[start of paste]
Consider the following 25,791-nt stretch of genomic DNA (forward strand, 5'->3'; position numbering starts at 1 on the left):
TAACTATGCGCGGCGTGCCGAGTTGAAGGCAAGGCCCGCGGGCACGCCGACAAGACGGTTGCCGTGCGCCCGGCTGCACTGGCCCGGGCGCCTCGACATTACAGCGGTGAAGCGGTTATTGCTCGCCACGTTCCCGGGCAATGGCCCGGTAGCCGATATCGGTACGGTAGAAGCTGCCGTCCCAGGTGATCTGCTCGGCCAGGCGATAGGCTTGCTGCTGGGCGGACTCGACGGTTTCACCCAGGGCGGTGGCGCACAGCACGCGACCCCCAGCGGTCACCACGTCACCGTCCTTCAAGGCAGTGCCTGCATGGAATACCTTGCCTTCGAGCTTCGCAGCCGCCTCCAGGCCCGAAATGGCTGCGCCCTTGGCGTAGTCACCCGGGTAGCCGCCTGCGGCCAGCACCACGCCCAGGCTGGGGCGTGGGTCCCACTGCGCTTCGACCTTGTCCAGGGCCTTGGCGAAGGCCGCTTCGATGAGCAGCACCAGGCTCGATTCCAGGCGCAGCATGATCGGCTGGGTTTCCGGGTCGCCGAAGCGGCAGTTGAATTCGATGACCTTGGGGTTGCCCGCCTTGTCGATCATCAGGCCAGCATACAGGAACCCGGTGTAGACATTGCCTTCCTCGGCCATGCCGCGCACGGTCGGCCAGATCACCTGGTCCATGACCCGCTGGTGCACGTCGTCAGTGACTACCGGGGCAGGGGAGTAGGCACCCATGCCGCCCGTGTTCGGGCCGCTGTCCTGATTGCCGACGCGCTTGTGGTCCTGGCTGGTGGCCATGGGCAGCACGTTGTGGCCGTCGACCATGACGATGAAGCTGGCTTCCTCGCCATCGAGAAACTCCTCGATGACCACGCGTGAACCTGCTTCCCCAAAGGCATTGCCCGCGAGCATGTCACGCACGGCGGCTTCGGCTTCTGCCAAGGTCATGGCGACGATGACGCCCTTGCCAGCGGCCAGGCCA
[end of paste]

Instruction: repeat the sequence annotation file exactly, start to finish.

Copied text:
Consider the following 25,791-nt stretch of genomic DNA (forward strand, 5'->3'; position numbering starts at 1 on the left):
TAACTATGCGCGGCGTGCCGAGTTGAAGGCAAGGCCCGCGGGCACGCCGACAAGACGGTTGCCGTGCGCCCGGCTGCACTGGCCCGGGCGCCTCGACATTACAGCGGTGAAGCGGTTATTGCTCGCCACGTTCCCGGGCAATGGCCCGGTAGCCGATATCGGTACGGTAGAAGCTGCCGTCCCAGGTGATCTGCTCGGCCAGGCGATAGGCTTGCTGCTGGGCGGACTCGACGGTTTCACCCAGGGCGGTGGCGCACAGCACGCGACCCCCAGCGGTCACCACGTCACCGTCCTTCAAGGCAGTGCCTGCATGGAATACCTTGCCTTCGAGCTTCGCAGCCGCCTCCAGGCCCGAAATGGCTGCGCCCTTGGCGTAGTCACCCGGGTAGCCGCCTGCGGCCAGCACCACGCCCAGGCTGGGGCGTGGGTCCCACTGCGCTTCGACCTTGTCCAGGGCCTTGGCGAAGGCCGCTTCGATGAGCAGCACCAGGCTCGATTCCAGGCGCAGCATGATCGGCTGGGTTTCCGGGTCGCCGAAGCGGCAGTTGAATTCGATGACCTTGGGGTTGCCCGCCTTGTCGATCATCAGGCCAGCATACAGGAACCCGGTGTAGACATTGCCTTCCTCGGCCATGCCGCGCACGGTCGGCCAGATCACCTGGTCCATGACCCGCTGGTGCACGTCGTCAGTGACTACCGGGGCAGGGGAGTAGGCACCCATGCCGCCCGTGTTCGGGCCGCTGTCCTGATTGCCGACGCGCTTGTGGTCCTGGCTGGTGGCCATGGGCAGCACGTTGTGGCCGTCGACCATGACGATGAAGCTGGCTTCCTCGCCATCGAGAAACTCCTCGATGACCACGCGTGAACCTGCTTCCCCAAAGGCATTGCCCGCGAGCATGTCACGCACGGCGGCTTCGGCTTCTGCCAAGGTCATGGCGACGATGACGCCCTTGCCAGCGGCCAGGCCA